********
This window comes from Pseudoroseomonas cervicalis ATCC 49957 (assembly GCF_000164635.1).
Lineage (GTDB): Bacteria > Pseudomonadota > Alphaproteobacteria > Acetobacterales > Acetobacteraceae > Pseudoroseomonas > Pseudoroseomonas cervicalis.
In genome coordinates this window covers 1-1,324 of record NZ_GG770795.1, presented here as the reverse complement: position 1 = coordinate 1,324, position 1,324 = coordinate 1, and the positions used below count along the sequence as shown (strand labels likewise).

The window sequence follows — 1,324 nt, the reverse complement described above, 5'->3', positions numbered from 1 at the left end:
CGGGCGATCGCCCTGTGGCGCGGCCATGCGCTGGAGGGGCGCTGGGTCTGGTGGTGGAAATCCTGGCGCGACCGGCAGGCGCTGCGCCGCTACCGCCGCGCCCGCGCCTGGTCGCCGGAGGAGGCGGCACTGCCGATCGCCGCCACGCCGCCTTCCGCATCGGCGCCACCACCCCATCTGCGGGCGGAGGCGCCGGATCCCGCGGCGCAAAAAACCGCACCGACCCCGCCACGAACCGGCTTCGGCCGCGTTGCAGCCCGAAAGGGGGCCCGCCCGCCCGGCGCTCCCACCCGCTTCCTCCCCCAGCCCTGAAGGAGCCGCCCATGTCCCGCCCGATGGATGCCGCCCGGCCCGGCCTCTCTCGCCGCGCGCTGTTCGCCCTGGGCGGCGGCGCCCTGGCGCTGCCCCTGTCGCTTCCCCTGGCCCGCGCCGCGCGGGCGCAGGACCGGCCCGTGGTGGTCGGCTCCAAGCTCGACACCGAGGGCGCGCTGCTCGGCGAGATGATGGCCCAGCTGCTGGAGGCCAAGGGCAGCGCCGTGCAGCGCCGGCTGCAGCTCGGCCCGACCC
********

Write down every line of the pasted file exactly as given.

This window comes from Pseudoroseomonas cervicalis ATCC 49957 (assembly GCF_000164635.1).
Lineage (GTDB): Bacteria > Pseudomonadota > Alphaproteobacteria > Acetobacterales > Acetobacteraceae > Pseudoroseomonas > Pseudoroseomonas cervicalis.
In genome coordinates this window covers 1-1,324 of record NZ_GG770795.1, presented here as the reverse complement: position 1 = coordinate 1,324, position 1,324 = coordinate 1, and the positions used below count along the sequence as shown (strand labels likewise).

The window sequence follows — 1,324 nt, the reverse complement described above, 5'->3', positions numbered from 1 at the left end:
CGGGCGATCGCCCTGTGGCGCGGCCATGCGCTGGAGGGGCGCTGGGTCTGGTGGTGGAAATCCTGGCGCGACCGGCAGGCGCTGCGCCGCTACCGCCGCGCCCGCGCCTGGTCGCCGGAGGAGGCGGCACTGCCGATCGCCGCCACGCCGCCTTCCGCATCGGCGCCACCACCCCATCTGCGGGCGGAGGCGCCGGATCCCGCGGCGCAAAAAACCGCACCGACCCCGCCACGAACCGGCTTCGGCCGCGTTGCAGCCCGAAAGGGGGCCCGCCCGCCCGGCGCTCCCACCCGCTTCCTCCCCCAGCCCTGAAGGAGCCGCCCATGTCCCGCCCGATGGATGCCGCCCGGCCCGGCCTCTCTCGCCGCGCGCTGTTCGCCCTGGGCGGCGGCGCCCTGGCGCTGCCCCTGTCGCTTCCCCTGGCCCGCGCCGCGCGGGCGCAGGACCGGCCCGTGGTGGTCGGCTCCAAGCTCGACACCGAGGGCGCGCTGCTCGGCGAGATGATGGCCCAGCTGCTGGAGGCCAAGGGCAGCGCCGTGCAGCGCCGGCTGCAGCTCGGCCCGACCC